Taiwan President Tsai Ing-wen re-elected

epa08119574 Taiwan President Tsai Ing-wen reacts as she celebrates winning in the presidential elections in Taipei, Taiwan, 11 January 2020. Tsai Ing-wen was re-elected as president of Taiwan on 11 January after a landslide victory over Kaohsiung city Mayor Han Kuo-yu, from Taiwan's China-friendly opposition KMT party. EPA-EFE/HOW HWEE YOUNG

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Tsai Ing-Wen has been re-elected as Taiwan’s president, as voters delivered a sharp rebuke to Beijing by choosing a leader who had campaigned on protecting their country from China.

Tsai, from the independence-leaning Democratic Progressive Party (DPP), had been a hot favourite to see off the challenges of Han, from the mainland-friendly Kuomintang (KMT) party, and James Soong Chu-yu, from the People First Party.

Tsai Ing-wen, vowed to preserve the island’s sovereignty in the face of Beijing’s intensifying efforts to bring it under its control.

For China’s ruling Communist Party, the outcome is a dramatic display of the power of Hong Kong’s antigovernment protest movement to influence attitudes toward the mainland in other regions the party deems critical to its interests.

China’s authoritarian leader, Xi Jinping, has warned Taiwan that unification between the sides was inevitable. His party has sought to court Taiwanese with opportunities to work in the mainland while isolating Ms. Tsai’s administration and said that China would use force, if necessary, to prevent the island from taking steps toward formal independence.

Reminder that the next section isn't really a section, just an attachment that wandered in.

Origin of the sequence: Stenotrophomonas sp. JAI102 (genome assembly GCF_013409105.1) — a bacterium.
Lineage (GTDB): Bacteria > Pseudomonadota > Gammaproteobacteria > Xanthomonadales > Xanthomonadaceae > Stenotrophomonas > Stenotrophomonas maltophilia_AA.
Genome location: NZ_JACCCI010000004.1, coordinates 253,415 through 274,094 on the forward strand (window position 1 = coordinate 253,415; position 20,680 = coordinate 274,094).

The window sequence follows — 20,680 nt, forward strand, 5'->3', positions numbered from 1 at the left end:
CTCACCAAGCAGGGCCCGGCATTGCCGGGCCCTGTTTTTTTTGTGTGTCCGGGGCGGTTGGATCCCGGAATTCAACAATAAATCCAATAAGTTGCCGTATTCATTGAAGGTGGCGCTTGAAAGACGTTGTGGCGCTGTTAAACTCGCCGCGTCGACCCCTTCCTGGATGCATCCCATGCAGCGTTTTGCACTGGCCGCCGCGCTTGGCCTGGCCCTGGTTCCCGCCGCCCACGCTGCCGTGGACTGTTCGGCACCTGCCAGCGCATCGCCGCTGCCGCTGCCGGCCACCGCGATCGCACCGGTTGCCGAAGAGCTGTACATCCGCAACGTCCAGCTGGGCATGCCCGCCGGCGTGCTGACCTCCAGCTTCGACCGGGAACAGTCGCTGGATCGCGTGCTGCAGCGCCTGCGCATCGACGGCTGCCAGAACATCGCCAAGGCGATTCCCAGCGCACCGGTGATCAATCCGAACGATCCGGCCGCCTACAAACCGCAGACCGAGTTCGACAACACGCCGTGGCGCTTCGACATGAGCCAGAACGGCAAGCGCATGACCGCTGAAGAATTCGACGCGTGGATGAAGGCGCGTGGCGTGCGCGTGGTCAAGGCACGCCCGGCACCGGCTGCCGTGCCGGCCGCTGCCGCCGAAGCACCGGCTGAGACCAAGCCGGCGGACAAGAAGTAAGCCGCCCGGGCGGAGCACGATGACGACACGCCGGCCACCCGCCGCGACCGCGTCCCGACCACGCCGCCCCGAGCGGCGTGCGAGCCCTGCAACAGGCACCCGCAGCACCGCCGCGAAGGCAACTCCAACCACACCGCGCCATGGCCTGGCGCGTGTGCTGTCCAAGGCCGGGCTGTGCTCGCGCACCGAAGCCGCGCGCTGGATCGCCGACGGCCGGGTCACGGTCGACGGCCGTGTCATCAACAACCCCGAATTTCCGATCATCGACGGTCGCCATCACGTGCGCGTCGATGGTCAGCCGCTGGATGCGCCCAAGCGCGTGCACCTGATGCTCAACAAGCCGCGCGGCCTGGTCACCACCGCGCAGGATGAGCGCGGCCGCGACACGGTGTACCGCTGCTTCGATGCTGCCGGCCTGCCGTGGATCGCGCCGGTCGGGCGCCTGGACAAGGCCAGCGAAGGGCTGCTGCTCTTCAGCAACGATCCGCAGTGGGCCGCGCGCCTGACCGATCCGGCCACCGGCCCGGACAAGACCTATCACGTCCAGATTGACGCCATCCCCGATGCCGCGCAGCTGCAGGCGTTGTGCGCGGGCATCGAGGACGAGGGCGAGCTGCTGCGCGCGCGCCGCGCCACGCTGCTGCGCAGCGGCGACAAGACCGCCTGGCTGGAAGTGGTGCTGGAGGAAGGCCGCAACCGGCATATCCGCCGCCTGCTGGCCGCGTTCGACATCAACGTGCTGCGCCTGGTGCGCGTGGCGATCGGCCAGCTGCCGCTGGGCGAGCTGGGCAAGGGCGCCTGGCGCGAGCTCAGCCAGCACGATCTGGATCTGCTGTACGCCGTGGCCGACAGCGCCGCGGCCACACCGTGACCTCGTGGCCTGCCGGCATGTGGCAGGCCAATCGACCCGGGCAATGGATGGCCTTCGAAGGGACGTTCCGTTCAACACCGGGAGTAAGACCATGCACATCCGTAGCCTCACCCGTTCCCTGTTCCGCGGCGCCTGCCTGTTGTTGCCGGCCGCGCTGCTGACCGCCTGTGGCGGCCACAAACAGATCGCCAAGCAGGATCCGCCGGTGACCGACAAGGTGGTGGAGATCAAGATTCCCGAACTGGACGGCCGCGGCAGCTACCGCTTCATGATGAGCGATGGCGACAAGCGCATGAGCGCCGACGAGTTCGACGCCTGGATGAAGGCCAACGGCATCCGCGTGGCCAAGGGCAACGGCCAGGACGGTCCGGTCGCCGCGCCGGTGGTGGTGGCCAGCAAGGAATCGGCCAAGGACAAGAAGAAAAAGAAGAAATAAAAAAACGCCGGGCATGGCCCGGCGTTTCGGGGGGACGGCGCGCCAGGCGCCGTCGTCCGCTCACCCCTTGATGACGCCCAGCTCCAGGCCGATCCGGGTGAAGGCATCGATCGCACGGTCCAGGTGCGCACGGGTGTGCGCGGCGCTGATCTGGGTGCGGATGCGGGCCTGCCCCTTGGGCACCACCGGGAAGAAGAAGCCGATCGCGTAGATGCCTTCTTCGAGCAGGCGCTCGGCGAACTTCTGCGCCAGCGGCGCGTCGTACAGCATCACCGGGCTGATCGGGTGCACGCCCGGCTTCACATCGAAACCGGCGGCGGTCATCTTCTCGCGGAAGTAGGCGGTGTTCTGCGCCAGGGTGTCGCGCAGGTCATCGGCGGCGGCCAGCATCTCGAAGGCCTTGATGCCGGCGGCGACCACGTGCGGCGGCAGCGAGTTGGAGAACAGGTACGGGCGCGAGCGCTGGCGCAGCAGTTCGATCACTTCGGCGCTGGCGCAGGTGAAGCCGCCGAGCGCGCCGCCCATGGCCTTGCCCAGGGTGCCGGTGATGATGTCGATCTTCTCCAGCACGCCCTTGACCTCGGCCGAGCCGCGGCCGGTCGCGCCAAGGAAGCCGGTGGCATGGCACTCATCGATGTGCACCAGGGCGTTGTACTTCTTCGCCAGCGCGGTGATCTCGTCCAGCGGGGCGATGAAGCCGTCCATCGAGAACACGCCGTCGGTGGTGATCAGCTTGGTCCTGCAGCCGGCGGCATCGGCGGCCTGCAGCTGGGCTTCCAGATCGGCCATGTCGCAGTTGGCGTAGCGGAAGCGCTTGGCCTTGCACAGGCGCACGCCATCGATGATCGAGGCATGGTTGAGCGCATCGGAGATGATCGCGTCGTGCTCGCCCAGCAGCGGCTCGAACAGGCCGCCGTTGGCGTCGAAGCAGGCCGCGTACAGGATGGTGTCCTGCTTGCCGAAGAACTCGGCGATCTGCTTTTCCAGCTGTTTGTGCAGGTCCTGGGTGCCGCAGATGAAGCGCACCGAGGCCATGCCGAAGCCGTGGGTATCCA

As results came in on Saturday following a quiet day of voting in schools, temples, and community centres across the island, Tsai, of the Democratic Progressive Party (DPP), quickly established a lead over her opponent.

The Guardian reports Tsai saying that “With each presidential election, Taiwan is showing how much we cherish our free democratic way of life and how much we cherish our nation.” She was addressing those present in her victory speech in Taipei.

“This election result carries an added significance. They have shown that when our sovereignty and democracy are threatened the Taiwanese will shout our determination even more loudly back.”

While official counting was still underway, preliminary results showed Tsai had secured at least 57 per cent of the votes, compared with 38 per cent for Han and about 4 per cent for Soong.

Han conceded after Tsai garnered 8m votes, compared to Han’s 5.3m, with more than 80% of the votes counted. “I have called Tsai and congratulated her. I did not work hard enough and failed everyone’s expectations,” he said.

The vote, which was a reversal of Ms. Tsai’s political fortunes, suggested that Beijing’s pressure campaign had backfired. It could widen the political and cultural gulf across the Taiwan Strait and might raise the specter of armed conflict, which could have implications for the United States.

Via The Guardian / South China Morning Post / New York Times 

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